Andrew David Dalby
The song of Trees
I pause to ponder on these changes,
And face this bitter winter chill.
that clamps on me like lime greased pages,
and longs to twist and turn me still.
Yet, to see these tree trunks grinding,
as they turn about on windswept days;
They seems to me to long reach out,
Then embrace me like a crinkled sage.
I close my eyes and see them shine;
then pull their tendrils from the earth.
to then watch them slowly start to smile;
and wrap around each other's girth.
And as they walk slowly together,
a single part, yet still complete;
I see them gathered free from tethers;
yet still need others of itself to greet.
Their single parts are of the whole,
As they gather for a sweet chorale;
in colours of the dawning times,
That echoes of a beautiful madrigal.
From pale citrus to the budding flower,
that remind me of my innocence;
and times now red with rusting roots;
that bring fears of inner subsidence.
So are these golden fiery tears,
to be shelled now on the floor;
Just whispered hints of ecstatic stints;
spent knocking on my autumn door?
No... for now I am not afraid to face it;
For I see change as the eternal plan,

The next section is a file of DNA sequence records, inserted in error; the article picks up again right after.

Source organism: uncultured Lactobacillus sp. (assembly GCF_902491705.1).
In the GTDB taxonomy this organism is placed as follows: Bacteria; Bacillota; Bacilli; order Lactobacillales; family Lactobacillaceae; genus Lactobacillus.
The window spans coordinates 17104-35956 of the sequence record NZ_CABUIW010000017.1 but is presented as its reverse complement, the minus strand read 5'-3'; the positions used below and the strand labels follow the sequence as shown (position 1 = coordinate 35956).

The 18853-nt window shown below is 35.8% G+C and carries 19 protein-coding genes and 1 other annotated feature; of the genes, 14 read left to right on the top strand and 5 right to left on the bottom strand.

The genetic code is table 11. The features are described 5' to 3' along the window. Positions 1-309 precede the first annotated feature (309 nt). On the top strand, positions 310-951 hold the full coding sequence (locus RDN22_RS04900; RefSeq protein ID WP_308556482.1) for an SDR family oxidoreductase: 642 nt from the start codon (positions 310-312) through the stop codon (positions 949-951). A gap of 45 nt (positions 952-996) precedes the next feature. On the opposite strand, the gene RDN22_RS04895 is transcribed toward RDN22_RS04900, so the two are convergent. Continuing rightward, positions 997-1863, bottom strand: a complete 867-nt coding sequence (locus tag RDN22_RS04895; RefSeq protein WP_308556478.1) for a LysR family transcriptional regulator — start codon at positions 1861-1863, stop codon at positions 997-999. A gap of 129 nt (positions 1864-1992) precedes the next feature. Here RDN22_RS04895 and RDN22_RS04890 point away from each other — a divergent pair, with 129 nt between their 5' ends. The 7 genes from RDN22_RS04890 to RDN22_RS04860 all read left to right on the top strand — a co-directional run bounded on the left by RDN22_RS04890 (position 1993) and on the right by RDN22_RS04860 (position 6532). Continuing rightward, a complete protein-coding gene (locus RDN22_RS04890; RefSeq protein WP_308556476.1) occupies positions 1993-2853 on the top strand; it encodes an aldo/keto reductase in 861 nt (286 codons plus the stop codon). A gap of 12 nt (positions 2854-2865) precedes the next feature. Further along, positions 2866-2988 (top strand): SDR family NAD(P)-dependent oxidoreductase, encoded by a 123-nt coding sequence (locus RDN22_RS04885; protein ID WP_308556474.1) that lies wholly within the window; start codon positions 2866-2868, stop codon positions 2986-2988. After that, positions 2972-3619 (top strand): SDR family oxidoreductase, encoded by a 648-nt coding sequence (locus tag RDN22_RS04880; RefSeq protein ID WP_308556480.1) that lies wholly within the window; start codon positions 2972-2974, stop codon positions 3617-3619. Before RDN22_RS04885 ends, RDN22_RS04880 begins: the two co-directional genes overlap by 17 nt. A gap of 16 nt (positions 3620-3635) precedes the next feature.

that brings forth life, to all things living,
and proves that death is just a sham.
For Autumn is a part of a circle,
and not just a terminal line;
and we are a part of this cycle,
on this universal palace, divine.
Now to some our home might seem small,
and perhaps tired and a little drab;
But its up to us to keep it special,
because it's our home and all we have.
So let's sing the song of trees together,
and understand their precious song;
otherwise we have a house of lies,
and of cold and ruthless oppression.
It's up to us to make the changes,
To fight and hold to what is true;
And sing the song of Trees together,
to thus finally defeat the wormwood crew.
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Comments about this poem (The song of Trees by Andrew David Dalby )
(March 26, 1874 – January 29, 1963)
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